As a CBS-sponsored film focusing on the event that inspired years of news coverage following the rehabilitation of bombing victims, a film which starred a native son and also received FBI cooperation, I expected to see all of the politically correct Ts crossed, all of the POC I’s dotted along the way to a feel good ‘Boston Strong’ ending.
My mother, conditioned across a lifetime of voting, reading the news paper and watching network news to accept the materialistic romanticism of the consumptive American culture with as much positivity as my grandfather assigned to a tale of duty and honor starring John Wayne, was eager to go. It enhanced her enjoyment that I too thought this was a good movie and it was: well written, excellently played, with high production values across the board.
My purpose in seeing the movie—beyond escorting Mom—was to receive the latest version of what our invisible masters wish us to believe is good in life. Such a movie—avoided by counter culture critics—is the very movie the counter culture man should view, for it lays out the current parameters of the Lie Everlasting, the Lie Ever-Elastic according to which he is expected to live.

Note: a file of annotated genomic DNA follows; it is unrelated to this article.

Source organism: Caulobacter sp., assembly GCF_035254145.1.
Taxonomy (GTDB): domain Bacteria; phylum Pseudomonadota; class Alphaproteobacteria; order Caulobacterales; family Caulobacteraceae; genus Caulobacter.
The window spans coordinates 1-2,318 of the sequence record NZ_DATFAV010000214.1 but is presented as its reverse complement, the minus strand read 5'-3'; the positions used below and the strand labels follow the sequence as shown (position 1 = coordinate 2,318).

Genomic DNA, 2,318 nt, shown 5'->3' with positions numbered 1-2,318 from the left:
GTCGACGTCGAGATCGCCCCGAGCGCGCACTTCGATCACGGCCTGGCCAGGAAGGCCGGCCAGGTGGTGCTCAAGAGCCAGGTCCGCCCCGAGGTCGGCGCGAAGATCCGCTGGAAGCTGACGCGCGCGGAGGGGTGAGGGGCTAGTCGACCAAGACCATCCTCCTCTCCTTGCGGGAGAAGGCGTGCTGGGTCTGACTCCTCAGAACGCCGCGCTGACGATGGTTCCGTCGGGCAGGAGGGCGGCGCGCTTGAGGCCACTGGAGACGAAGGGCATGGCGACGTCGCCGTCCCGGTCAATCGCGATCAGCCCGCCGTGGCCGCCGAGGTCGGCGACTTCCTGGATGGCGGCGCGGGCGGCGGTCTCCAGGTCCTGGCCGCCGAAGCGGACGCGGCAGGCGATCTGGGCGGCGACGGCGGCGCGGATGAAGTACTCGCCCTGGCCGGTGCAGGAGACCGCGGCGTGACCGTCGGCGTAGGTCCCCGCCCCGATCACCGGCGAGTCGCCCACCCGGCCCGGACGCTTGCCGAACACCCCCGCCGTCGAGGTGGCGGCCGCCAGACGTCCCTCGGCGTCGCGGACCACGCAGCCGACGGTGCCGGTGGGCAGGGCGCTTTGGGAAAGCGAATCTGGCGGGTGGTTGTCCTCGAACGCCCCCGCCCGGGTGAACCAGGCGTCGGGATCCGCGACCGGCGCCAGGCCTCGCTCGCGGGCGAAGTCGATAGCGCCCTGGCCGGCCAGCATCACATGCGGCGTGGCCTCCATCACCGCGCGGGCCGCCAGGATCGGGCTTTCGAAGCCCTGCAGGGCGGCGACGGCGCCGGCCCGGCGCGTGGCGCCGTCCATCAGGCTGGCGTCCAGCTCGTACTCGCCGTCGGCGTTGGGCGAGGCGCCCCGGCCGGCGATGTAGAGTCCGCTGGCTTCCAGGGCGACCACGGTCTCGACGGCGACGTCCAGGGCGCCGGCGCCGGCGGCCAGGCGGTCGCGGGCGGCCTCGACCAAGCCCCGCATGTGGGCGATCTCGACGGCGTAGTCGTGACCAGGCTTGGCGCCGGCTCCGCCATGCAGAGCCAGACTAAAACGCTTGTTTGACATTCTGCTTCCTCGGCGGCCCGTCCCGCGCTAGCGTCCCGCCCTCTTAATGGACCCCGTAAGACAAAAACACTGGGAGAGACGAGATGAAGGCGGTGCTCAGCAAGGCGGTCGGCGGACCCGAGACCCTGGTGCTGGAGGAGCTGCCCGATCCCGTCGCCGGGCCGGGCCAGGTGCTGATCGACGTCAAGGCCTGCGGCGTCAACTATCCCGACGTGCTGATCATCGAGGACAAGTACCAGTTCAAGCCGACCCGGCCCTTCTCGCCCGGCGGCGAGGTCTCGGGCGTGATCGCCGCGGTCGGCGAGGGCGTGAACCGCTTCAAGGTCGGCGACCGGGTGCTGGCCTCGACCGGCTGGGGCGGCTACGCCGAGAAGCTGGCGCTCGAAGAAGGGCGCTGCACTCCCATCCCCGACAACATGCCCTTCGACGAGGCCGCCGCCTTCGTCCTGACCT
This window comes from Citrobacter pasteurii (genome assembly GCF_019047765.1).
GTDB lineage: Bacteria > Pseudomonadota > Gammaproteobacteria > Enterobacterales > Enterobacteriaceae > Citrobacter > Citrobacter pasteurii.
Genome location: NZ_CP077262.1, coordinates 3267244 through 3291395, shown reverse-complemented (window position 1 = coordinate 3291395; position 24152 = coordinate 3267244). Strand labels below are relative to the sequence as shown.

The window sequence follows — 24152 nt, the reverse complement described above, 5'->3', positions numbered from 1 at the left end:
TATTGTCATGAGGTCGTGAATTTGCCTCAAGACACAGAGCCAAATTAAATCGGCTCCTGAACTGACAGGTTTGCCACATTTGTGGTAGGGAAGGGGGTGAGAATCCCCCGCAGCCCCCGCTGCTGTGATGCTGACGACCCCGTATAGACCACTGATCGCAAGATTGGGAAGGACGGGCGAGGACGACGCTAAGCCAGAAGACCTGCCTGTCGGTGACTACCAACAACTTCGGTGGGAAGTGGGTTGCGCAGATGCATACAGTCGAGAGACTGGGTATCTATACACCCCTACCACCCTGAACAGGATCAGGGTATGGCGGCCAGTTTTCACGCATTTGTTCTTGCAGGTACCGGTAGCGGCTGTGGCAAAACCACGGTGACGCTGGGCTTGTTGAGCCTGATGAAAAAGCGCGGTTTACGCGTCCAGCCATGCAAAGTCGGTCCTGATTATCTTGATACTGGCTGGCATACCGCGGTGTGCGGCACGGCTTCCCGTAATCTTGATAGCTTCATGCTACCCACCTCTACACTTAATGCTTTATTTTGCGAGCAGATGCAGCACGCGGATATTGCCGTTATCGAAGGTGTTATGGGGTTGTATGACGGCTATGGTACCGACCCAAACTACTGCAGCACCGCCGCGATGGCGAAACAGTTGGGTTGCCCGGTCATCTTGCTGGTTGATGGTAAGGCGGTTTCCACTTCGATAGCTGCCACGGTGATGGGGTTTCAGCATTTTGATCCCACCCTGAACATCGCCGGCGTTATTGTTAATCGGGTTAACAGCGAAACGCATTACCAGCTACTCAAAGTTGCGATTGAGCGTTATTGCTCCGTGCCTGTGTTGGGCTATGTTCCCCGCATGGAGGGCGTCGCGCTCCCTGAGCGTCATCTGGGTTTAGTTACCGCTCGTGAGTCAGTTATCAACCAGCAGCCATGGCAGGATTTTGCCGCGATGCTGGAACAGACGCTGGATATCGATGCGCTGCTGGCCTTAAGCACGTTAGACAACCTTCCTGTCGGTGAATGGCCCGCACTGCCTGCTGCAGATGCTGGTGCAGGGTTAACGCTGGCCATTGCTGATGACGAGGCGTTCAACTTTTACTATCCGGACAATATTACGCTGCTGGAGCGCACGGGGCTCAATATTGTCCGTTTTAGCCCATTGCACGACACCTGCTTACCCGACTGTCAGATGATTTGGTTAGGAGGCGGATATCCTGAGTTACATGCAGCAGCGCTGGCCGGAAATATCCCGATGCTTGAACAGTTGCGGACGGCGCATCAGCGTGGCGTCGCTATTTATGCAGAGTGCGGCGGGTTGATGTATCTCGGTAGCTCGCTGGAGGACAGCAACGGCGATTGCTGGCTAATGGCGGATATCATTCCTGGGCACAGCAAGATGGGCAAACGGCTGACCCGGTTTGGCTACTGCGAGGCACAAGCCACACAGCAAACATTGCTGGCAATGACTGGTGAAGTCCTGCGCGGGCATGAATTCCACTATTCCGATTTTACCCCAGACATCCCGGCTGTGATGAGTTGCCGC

It was quite numbingly instructive to be subjected to the trailers, most of which were comic book adaptations and all of which featured the same sacred “God Music” that Patriot’s Day featured. This music is featured in the trailer below in its mild form and becomes more holy, more stridently declaring that the sacred is before our eyes, with the addition of a tone that is at once a bell and is not. I do not know music at all. But there is a sacred ringing key that is struck and carried in the sound track of a movie or commercial in which the viewer is supposed to understand that what he is seeing represents a sacred state of grace, a shining apex of human achievement, when the hand of the artistic man touches the finger of God, receiving the all-spark of divinity. This music is in every comic book movie when things are shown in their most domesticated, least challenging state. Then, when the bad guys show up action tempo music of a darker sort is injected.